21 February 2010
I discussed last week how different combinations of network effects and positive feedback loops have enabled a few winners to take something close to all the prizes in some markets. But we should beware of being deterministic and over-schematic about this – each case is different. Microsoft and eBay established effective monopolies where large numbers of customers have been lucratively locked-in: their customers face substantial switching costs. Google and Facebook are rather different.
Google’s shares both of the search audience and of the market for search-based advertising have continued to rise fairly steadily but its customers are loyal rather than locked-in. If they weren’t happy with what they’ve got they could quite easily switch to other search engines or advertising media. This is not because Google is vastly superior to other search engines. It certainly was for several years, but others, not least Microsoft’s Bing, now offer very good search and features that make them more suitable for some purposes. But they would have to be massively better to tempt more than a few consumers away, and they’d have to win millions of them before they could make a dent in Google’s share of the advertising market.
Google’s capabilities may not be quite as distinctive as they once were, but its customers are loyal, firstly because they are satisfied with what Google provides them, and secondly because Google is the standard in search and the biggest brand on the Web. In the case of advertisers, the calculation is simple: the enormous size of Google’s consumer audience and its economies of scale means that its ads can deliver more visitors to their sites than anyone else.
Facebook with 450 million users, is by far the biggest online social network and its site second only to Google in popularity, but it is not yet, so far as we know, a profitable business, let alone a monopoly. The value of its prize may not be clear for some time. So far its vast audience is generating less than 2 percent of Google’s advertising revenues. The big questions are whether it can improve on that and whether it can hold onto all those eyeballs. It does not yet have a proven business model.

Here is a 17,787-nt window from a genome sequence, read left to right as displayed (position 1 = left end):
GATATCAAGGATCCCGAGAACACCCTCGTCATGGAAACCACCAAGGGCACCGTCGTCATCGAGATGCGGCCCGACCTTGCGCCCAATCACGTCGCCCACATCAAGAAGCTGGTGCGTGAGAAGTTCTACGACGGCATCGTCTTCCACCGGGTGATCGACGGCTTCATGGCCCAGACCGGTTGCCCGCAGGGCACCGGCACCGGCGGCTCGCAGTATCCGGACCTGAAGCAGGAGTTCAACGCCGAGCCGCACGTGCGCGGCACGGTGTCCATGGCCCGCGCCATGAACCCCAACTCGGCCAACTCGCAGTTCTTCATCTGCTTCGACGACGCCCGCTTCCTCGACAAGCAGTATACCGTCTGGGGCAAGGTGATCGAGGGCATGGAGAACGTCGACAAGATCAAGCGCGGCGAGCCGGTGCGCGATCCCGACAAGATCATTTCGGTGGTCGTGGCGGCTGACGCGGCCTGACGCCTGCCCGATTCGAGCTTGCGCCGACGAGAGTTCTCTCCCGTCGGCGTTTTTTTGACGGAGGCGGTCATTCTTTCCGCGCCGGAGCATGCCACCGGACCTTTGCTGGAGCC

It does enjoy some switching costs. Transferring all your settings to a rival social network is a hassle comparable to that of changing your bank account. – but what keeps most people there is that that’s where their friends are and they find Facebook a convenient and enjoyable platform for communicating with them. If those things changed, or if other sites offered something enticingly different, and their friends felt the same, they could just go. After all, more than 20 million MySpace users moved over to Facebook, after its phenomenal growth between 2004 and 2007.
Many explanations have been offered for why that switch happened. According to Michael Wolff, it’s because of how badly NewsCorp has handled MySpace and because Rupert Murdoch “has no idea” about how different technology businesses are from old media. According to Martin Giles of The Economist, it’s because Facebook has been much more technically innovative. There is probably some truth in both these hypotheses and other factors may have played a part, but if this switch is anything like previous ones between virtual networks, the biggest single one was the sheer momentum that developed behind Facebook from 2007 when its growth accelerated. All of a sudden it looked like the winner, the place where everybody was going, so that’s where everyone went. That’s what happened in the 1990s when Microsoft’s Internet Explorer replaced Netscape as the standard browser, in the 1980s when Apple was marginalised by Wintel and in the 1970s when Sony’s Betamax lost the VCR war with VHS.
The Internet and mobile phones have led to bigger and faster positive feedback loops, but it has always been self-fulfilling expectations that have fuelled social epidemics. Something very similar happened in the 1960s when American teenagers transferred their affections from the Beach Boys to the Beatles and in the 1950s when they embraced Rock ‘n Roll.
Facebook will probably prove a stickier site than MySpace, and it would certainly be surprising if it lost followers quickly, but we shouldn’t forget what happened to AOL, the first business to commercialise community online. The attachment of the millions of consumers it attracted in the 1990s did not prove long-lasting. Meteoric rises are often followed by precipitous falls. Holding onto prizes is always harder than winning them in the first place.